One of the biggest challenges that you come across when going through IVF – and conception in general – is when it isn’t successful.
It’s hard for both the people undergoing IVF, and the fertility specialists, when IVF does not quickly lead to pregnancy, despite the transfer of apparently healthy embryos.
Genea Medical Director Associate Professor Mark Bowman addresses some of the more challenging topics that arise in discussions about fertility treatment.
“The natural temptation of the women is to conclude that ‘my body must have rejected the embryo’ and with easy access to online information, it’s not hard to find a range of opinions and suggestions that can be presented as undeniable ‘facts’. The patient then asks herself – ‘well, why aren’t I doing this in my treatment?’
If only life were that simple! Firstly, many purported ‘undeniable truths’ are anything but. Many proposed treatments have not been properly proven to be successful, and in some cases, the proposed treatment causes medical risk to the woman or might actually decrease the chance of IVF working.
Recurrent implantation failure is a classic example of the challenges doctors face in guiding patients with respect to future treatments. In many cases, an apparently healthy appearing embryo may actually have a chromosome or metabolic abnormality that prevents implantation, despite being high grade. This is part of normal human biology – many eggs, sperm, and hence embryos have random anomalies that won’t lead to pregnancy, particularly as the woman or man is getting older.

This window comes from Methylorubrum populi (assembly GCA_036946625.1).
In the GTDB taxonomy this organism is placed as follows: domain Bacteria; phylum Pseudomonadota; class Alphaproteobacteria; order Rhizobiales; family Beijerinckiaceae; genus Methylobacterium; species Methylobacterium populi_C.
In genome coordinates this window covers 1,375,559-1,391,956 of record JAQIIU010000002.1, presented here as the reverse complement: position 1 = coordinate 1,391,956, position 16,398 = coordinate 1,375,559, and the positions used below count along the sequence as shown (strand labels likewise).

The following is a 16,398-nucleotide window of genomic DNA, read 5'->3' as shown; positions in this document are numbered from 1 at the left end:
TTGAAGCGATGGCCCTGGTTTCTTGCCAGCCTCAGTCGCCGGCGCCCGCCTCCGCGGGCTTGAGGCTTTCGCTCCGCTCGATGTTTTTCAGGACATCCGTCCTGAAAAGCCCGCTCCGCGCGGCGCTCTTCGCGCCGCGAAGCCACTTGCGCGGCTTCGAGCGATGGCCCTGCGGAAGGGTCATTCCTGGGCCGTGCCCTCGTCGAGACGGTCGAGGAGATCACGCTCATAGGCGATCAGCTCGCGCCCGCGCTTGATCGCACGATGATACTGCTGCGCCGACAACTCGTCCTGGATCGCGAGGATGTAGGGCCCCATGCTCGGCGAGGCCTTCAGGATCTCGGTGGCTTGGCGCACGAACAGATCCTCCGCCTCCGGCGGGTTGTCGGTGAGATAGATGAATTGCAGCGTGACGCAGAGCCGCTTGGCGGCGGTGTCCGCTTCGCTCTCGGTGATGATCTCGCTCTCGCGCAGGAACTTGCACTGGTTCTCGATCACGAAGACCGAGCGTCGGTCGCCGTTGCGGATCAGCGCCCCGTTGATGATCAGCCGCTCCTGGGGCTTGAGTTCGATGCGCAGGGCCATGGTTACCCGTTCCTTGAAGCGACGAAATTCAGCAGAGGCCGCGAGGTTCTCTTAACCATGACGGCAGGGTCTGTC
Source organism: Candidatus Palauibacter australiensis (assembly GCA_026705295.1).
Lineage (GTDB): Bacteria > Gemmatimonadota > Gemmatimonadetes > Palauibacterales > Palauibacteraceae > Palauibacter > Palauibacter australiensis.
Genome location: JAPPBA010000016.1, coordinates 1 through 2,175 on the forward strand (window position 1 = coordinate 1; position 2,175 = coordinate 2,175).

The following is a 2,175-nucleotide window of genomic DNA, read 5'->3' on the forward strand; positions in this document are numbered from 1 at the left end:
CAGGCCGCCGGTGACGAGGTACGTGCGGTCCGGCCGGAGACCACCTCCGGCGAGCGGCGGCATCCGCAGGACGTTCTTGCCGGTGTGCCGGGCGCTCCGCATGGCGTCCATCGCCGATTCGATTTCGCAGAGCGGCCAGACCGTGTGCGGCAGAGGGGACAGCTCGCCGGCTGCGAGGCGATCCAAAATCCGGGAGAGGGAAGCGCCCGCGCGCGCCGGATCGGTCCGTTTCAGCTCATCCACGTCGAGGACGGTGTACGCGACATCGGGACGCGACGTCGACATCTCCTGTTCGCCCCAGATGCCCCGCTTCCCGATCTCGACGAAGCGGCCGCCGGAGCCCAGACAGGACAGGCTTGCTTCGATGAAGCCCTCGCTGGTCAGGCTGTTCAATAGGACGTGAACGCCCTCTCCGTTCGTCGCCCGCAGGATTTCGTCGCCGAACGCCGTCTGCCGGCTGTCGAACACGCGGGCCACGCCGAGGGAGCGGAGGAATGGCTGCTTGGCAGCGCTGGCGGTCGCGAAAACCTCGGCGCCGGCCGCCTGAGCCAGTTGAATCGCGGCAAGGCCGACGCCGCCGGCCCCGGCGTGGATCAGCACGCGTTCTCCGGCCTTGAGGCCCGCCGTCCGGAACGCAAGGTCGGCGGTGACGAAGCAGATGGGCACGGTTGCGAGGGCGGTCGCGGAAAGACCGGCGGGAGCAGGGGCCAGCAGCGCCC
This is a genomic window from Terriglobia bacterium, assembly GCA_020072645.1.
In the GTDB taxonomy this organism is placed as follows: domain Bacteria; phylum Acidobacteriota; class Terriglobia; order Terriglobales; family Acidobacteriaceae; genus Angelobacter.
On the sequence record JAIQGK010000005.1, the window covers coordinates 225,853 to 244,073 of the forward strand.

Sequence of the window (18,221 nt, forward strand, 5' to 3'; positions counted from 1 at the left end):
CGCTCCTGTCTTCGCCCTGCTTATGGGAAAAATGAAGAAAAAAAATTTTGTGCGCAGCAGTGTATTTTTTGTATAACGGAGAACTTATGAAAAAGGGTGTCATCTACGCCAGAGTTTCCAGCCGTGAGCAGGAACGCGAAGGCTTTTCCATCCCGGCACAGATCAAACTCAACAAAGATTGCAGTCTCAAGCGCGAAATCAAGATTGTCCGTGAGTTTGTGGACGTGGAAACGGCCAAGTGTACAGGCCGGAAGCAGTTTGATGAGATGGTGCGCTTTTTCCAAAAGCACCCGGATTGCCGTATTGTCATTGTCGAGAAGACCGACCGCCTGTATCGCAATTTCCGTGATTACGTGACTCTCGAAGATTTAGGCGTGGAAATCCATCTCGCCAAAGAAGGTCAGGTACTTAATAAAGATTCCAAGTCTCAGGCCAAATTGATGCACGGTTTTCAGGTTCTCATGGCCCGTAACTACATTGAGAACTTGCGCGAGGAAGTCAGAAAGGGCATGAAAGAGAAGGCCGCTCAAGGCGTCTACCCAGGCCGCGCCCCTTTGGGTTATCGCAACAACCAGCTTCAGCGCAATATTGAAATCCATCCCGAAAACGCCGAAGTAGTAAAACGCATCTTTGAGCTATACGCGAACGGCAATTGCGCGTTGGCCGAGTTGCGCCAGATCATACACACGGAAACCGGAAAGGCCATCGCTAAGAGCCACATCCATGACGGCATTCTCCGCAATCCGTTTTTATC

So, when does a doctor decide to look instead for causes on the uterine side (or the side of the woman’s body)? Before even starting IVF? Taking this approach might lead to many invasive and unnecessary tests being undertaken. Or after one, two – or more – unsuccessful IVF attempts?
Immune issues in the uterus lining – a popular discussion point amongst patients – probably exist but are in realty probably not very common. Additionally, the tests undertaken to diagnose an immune problem (Natural Killer (NK) cell testing) are not perfect – there is a risk of a false positive diagnosis. In other words, the test suggests the woman has a problem, but in reality she doesn’t actually have the problem. Also, not only has the immune treatment for this condition (often prednisone or equivalent immunosuppressant drugs) not been shown to assist implantation in properly conducted studies, but these drugs can have serious side effects – albeit rare – to both the woman and the fetus.
If you put all of this together, it’s not surprising that you will get a range of opinions from different Fertility Specialists. This is why you should always discuss these issues with your specialist, rather than make a conclusion from unfiltered online information.”
This blog post is sponsored by Genea.
Genea has almost 30 years’ experience helping people achieve their dreams of a healthy baby and has sponsored this post to answer some of your fertility questions.